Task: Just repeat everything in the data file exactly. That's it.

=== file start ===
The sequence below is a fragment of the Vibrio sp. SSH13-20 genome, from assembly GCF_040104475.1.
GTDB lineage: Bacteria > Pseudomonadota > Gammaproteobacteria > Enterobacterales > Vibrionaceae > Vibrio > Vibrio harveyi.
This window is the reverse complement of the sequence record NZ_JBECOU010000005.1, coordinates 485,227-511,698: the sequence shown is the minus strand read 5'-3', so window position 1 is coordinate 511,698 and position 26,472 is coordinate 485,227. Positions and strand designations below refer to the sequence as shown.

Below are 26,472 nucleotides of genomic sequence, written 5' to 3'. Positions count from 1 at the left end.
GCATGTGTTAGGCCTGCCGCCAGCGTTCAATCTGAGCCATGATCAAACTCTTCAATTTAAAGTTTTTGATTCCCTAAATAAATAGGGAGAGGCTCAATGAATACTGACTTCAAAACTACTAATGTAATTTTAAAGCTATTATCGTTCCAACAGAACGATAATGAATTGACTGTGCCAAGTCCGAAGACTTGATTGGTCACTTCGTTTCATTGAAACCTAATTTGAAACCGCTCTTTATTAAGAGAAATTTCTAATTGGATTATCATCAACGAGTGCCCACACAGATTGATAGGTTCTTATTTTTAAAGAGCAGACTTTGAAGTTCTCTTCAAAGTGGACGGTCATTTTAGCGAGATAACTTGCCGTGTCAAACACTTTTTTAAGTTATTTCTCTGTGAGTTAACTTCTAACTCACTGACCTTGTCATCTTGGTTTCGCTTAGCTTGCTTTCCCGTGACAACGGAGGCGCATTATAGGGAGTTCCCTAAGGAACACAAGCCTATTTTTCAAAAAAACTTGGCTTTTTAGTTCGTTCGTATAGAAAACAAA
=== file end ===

The sequence below is a fragment of the Vibrio sp. SSH13-20 genome, from assembly GCF_040104475.1.
GTDB lineage: Bacteria > Pseudomonadota > Gammaproteobacteria > Enterobacterales > Vibrionaceae > Vibrio > Vibrio harveyi.
This window is the reverse complement of the sequence record NZ_JBECOU010000005.1, coordinates 485,227-511,698: the sequence shown is the minus strand read 5'-3', so window position 1 is coordinate 511,698 and position 26,472 is coordinate 485,227. Positions and strand designations below refer to the sequence as shown.

Below are 26,472 nucleotides of genomic sequence, written 5' to 3'. Positions count from 1 at the left end.
GCATGTGTTAGGCCTGCCGCCAGCGTTCAATCTGAGCCATGATCAAACTCTTCAATTTAAAGTTTTTGATTCCCTAAATAAATAGGGAGAGGCTCAATGAATACTGACTTCAAAACTACTAATGTAATTTTAAAGCTATTATCGTTCCAACAGAACGATAATGAATTGACTGTGCCAAGTCCGAAGACTTGATTGGTCACTTCGTTTCATTGAAACCTAATTTGAAACCGCTCTTTATTAAGAGAAATTTCTAATTGGATTATCATCAACGAGTGCCCACACAGATTGATAGGTTCTTATTTTTAAAGAGCAGACTTTGAAGTTCTCTTCAAAGTGGACGGTCATTTTAGCGAGATAACTTGCCGTGTCAAACACTTTTTTAAGTTATTTCTCTGTGAGTTAACTTCTAACTCACTGACCTTGTCATCTTGGTTTCGCTTAGCTTGCTTTCCCGTGACAACGGAGGCGCATTATAGGGAGTTCCCTAAGGAACACAAGCCTATTTTTCAAAAAAACTTGGCTTTTTAGTTCGTTCGTATAGAAAACAAA